Way before the second wave of Coronavirus wreaked havoc on us, Shivank was on a soul-filling motorcycle ride through Arunachal Pradesh. Here’s him reminiscing on the good times.
Our world is a mess right now. The second wave of COVID-19 has hit us harder than last year, permeating a sense of doom and despair everywhere. Perhaps, it’s not the most appropriate time to talk about my travel adventures – I don’t know, I’m a bit confused.
But then, here’s a thing. All this madness has only made me appreciate the simple joys of life even more now. What once seemed like routine work now feels more like a blessing. And so, without being teary-eyed about what has happened or what the future holds, I’d want you to allow me to reminisce on my brief time in the lovely surroundings of Arunachal Pradesh just before all hell broke loose.
Things were looking up at the beginning of 2021, and it seemed as if the bad times were finally behind us. We thought it was time to get cracking and get back on our feet – classic human spirit!
For us lot, driving/riding is the job. So, getting back-to-normal meant clocking some miles on the road on wheels. Now, ever since the first lockdown, I hadn’t been on a leisure road trip, nor did I take any flight for over a year. But when Honda invited us for a week-long adventure in Arunachal Pradesh in March, I couldn’t control myself – as I said, things were looking up. I thought it was the ideal time to break free. Naturally, I signed up for the proposed adventure – the Honda Sunchasers 2021.
The Honda Sunchasers was a 7-day ride through the magnificent landscape of Arunachal Pradesh. There were 11 riders – including journalists and social media influencers – on the ride, and each was given a spanking new CB350 cruiser for the job.
Arunachal is the largest state (area-wise) in the North-East and has popular tourist hotspots like Tawang, Ziro Valley, and Sela Pass; however, we only cover the lesser-known and sparsely-explored eastern part of the region, which meant skipping the said hotspots.
On March 8, I boarded a Delhi-Dibrugarh flight to join the adventure. The ride began from Dibrugarh since it was the closest airport to Eastern Arunachal. Upon reaching Dibrugarh, a detailed itinerary was shared with us. The lead rider for this adventure was Vijay Parmar – a renowned motocross rider and a very popular name in the rally scene of the country. Apart from being an accomplished rider by day, he’s also quite funny once the adrenaline dissipates by night – his sarcasm and deadpan delivery can keep you entertained for hours. I knew that with him around, our days were going to be fun and evenings funny.
On the first day, we rode for just over 100km to Ruksin – the border town between Assam and Arunachal Pradesh. This was our official flag-off point, where we were also greeted by local dignitaries. In addition, we also enjoyed a couple of charismatic performances by the local tribes. In particular, the Tapu War Dance had me mesmerised – it’s an energetic tribal dance form, which is also a bit funny to watch.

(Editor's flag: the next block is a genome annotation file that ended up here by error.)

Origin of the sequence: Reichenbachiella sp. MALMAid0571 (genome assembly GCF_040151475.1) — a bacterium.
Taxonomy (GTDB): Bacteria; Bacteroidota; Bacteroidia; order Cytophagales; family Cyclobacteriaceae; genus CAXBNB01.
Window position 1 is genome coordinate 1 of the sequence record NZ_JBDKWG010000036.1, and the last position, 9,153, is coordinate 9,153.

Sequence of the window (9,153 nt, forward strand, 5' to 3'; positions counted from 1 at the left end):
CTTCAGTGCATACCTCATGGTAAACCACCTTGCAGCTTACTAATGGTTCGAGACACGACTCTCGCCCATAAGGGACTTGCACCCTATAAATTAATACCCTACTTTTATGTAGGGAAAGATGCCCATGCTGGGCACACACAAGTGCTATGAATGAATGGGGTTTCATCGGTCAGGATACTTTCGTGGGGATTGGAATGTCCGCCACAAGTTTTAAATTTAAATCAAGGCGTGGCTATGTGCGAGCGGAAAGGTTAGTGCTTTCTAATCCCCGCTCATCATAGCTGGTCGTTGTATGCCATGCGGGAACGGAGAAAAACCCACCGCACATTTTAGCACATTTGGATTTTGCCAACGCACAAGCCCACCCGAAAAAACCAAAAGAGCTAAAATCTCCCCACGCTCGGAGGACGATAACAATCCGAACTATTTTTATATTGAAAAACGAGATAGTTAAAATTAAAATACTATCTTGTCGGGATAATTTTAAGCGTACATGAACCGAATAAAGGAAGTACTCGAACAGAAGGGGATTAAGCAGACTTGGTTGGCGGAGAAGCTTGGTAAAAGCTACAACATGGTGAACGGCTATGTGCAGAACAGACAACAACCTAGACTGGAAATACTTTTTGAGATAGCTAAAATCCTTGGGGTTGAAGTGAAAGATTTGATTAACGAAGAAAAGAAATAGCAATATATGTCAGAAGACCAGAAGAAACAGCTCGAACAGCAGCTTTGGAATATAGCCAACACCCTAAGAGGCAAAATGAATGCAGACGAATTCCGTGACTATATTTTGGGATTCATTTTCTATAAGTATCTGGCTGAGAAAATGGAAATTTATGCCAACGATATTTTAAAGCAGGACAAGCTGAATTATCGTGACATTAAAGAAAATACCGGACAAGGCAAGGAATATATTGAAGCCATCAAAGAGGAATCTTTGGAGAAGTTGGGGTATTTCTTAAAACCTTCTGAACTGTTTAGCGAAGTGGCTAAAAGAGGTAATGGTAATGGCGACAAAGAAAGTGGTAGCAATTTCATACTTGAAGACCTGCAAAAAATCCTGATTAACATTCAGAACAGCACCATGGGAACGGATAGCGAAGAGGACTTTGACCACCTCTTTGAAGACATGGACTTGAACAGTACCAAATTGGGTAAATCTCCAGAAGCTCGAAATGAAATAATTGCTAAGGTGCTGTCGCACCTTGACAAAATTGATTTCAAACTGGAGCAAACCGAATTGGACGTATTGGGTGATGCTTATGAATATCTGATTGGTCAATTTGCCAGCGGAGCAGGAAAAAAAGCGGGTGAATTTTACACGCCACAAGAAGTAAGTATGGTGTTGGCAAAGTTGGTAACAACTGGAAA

After the flag-off at Ruksin, we hit the road again and continued to our night destination – Bomjir. Now, the ride from Ruksin to Bomjir was adrenaline pumping and picturesque in equal measure. On the one hand, there was beautiful scenery all around, and on the other, the tarmac was phenomenal. The mountain roads here are race-track wide and smooth – even on the CB350, our convoy was hitting triple-digit speeds quite comfortably – yes, on hill roads.
In fact, the H’ness turned out to be a pretty impressive machine for carving fast corners. The only spoilsports were its tall gearing and weak bottom-end, which is quite evident on uphill climbs. Anyway, despite these small niggles, it was a fast and exciting ride.
The Land of the Rising Sun
Arunachal Pradesh is called the land of the rising sun because the first rays of the sun strike this region before anywhere else in the country. In fact, the mornings here live up to the claim – it gets a little too bright a little too soon. In March, 6 am in Arunachal felt like 8 am in Delhi.
Our first night-stay in Arunachal was at Bomjir Resort, where we stayed in stilted bamboo huts in the middle of a private jungle near the banks of river Dibang. The morning view was more than just stunning, and the weather played ball. We stayed there for another night, but during the day, we scaled some heights – 1,650m, to be precise – to reach Udayak Pass to catch a spectacular view of the Lohit Valley from the top. Sure, you do get similar views in Himachal or Uttarakhand too, but two things make this place stand apart. First, the roads are usually empty – the region is scarcely populated and there are hardly any tourists. And no, it isn’t because of COVID-19, for when we visited Arunachal, it had already been declared COVID-free. Second, the roads here are phenomenal – they’re so wide and so smooth. Also, the landscape is so pretty that it gives you a very Northern Thailand kind of vibe. Not to mention, the local cuisine, which includes heavy and delicious portions of pork ribs, makes the whole experience all the more wholesome.